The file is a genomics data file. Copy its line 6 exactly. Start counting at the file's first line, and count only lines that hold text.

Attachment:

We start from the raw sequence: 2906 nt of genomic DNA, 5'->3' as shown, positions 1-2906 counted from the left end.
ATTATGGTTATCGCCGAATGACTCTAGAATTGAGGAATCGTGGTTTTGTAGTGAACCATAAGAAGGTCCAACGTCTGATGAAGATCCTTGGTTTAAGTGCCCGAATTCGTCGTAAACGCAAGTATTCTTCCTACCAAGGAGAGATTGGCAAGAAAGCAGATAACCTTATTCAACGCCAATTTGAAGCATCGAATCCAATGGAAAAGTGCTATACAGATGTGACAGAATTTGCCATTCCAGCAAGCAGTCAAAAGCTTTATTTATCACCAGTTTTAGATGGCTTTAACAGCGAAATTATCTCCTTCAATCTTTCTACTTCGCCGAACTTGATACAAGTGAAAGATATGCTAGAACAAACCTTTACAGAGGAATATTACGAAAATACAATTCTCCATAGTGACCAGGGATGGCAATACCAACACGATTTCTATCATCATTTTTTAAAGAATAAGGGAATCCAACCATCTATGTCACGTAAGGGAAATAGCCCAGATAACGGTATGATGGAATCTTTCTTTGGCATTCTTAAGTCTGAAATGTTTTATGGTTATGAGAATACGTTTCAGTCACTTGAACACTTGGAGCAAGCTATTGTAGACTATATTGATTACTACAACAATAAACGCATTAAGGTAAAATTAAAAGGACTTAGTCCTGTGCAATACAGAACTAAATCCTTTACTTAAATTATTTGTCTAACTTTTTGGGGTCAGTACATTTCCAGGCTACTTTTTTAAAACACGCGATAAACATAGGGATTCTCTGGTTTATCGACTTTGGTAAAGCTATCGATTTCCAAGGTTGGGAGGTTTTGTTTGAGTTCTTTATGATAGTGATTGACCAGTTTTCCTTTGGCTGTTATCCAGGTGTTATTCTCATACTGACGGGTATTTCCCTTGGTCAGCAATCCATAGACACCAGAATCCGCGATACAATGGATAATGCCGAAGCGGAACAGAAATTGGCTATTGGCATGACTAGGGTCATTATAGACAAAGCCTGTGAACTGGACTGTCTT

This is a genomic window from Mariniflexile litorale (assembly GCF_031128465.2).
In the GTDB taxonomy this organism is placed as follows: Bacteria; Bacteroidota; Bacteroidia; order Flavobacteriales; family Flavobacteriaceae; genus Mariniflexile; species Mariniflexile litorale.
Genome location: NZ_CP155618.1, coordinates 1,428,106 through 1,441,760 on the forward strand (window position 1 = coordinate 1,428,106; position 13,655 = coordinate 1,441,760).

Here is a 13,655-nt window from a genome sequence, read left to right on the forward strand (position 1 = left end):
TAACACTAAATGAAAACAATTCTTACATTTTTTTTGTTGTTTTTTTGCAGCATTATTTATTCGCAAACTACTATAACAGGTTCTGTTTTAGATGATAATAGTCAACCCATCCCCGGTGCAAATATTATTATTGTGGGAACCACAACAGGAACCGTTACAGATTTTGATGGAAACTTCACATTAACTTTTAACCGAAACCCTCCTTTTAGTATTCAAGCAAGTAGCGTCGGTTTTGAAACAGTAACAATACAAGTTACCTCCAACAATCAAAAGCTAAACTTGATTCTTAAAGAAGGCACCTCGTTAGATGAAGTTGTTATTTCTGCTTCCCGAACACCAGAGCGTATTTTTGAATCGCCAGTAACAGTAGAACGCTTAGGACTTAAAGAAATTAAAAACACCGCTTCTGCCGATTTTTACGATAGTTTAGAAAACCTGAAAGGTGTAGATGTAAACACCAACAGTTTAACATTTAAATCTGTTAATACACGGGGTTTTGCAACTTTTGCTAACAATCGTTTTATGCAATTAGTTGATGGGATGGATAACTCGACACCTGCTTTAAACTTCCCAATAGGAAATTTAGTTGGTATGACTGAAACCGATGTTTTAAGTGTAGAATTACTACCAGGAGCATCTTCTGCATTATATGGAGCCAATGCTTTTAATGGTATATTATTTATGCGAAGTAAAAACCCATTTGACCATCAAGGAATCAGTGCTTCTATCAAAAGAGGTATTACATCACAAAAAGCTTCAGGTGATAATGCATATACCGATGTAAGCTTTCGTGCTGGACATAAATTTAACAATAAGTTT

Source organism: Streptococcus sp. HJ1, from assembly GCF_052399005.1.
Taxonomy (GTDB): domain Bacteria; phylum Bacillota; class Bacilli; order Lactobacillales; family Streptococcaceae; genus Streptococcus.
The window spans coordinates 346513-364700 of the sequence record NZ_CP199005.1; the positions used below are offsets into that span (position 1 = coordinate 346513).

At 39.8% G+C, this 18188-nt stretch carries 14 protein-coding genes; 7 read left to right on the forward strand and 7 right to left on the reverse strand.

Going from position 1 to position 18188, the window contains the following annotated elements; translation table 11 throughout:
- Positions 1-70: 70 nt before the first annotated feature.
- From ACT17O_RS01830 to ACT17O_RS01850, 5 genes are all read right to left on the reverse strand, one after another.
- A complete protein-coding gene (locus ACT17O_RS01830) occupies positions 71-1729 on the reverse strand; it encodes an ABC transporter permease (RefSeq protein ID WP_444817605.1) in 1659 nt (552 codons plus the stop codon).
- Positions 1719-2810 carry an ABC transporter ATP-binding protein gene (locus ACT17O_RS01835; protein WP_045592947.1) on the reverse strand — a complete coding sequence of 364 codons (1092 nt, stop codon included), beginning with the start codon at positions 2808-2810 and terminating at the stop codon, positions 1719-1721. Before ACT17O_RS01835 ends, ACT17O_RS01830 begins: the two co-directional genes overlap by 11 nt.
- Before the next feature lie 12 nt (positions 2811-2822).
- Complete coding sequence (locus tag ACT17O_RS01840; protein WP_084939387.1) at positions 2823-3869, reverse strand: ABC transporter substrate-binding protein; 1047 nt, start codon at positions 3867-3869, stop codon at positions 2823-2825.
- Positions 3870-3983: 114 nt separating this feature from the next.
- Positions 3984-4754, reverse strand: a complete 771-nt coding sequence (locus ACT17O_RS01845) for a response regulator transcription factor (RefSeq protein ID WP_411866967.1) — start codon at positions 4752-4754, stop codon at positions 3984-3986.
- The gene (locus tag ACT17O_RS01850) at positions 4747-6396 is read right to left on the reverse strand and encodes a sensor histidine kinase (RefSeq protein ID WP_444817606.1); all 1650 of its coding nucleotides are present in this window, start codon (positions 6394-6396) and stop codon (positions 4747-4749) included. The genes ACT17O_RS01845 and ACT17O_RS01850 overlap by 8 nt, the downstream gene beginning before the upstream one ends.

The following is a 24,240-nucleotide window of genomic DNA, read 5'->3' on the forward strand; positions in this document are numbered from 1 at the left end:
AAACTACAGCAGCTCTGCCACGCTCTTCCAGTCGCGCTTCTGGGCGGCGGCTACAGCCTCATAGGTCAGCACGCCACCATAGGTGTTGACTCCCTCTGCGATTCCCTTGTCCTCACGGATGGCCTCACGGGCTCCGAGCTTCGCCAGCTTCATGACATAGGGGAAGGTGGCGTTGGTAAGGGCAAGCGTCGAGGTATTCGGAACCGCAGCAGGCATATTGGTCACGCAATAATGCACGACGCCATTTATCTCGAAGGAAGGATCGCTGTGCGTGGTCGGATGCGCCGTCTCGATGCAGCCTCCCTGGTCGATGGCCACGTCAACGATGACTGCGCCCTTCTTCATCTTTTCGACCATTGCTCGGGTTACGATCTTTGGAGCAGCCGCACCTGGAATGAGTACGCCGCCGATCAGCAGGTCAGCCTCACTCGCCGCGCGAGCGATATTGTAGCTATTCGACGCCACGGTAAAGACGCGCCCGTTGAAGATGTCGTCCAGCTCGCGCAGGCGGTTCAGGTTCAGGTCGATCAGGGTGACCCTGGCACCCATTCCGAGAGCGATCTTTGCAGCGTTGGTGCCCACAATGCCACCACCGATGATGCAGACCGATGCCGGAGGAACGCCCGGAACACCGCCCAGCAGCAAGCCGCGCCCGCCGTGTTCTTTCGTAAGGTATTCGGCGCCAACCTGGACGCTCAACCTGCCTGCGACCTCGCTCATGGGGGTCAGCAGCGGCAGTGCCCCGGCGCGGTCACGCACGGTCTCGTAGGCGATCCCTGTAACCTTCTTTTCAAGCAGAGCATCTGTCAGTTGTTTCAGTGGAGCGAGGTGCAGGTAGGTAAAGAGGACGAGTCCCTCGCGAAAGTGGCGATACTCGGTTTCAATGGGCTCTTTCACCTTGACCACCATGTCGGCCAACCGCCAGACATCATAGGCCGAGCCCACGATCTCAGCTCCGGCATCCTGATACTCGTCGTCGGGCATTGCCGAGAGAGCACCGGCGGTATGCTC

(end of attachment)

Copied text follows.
Here is a 13,655-nt window from a genome sequence, read left to right on the forward strand (position 1 = left end):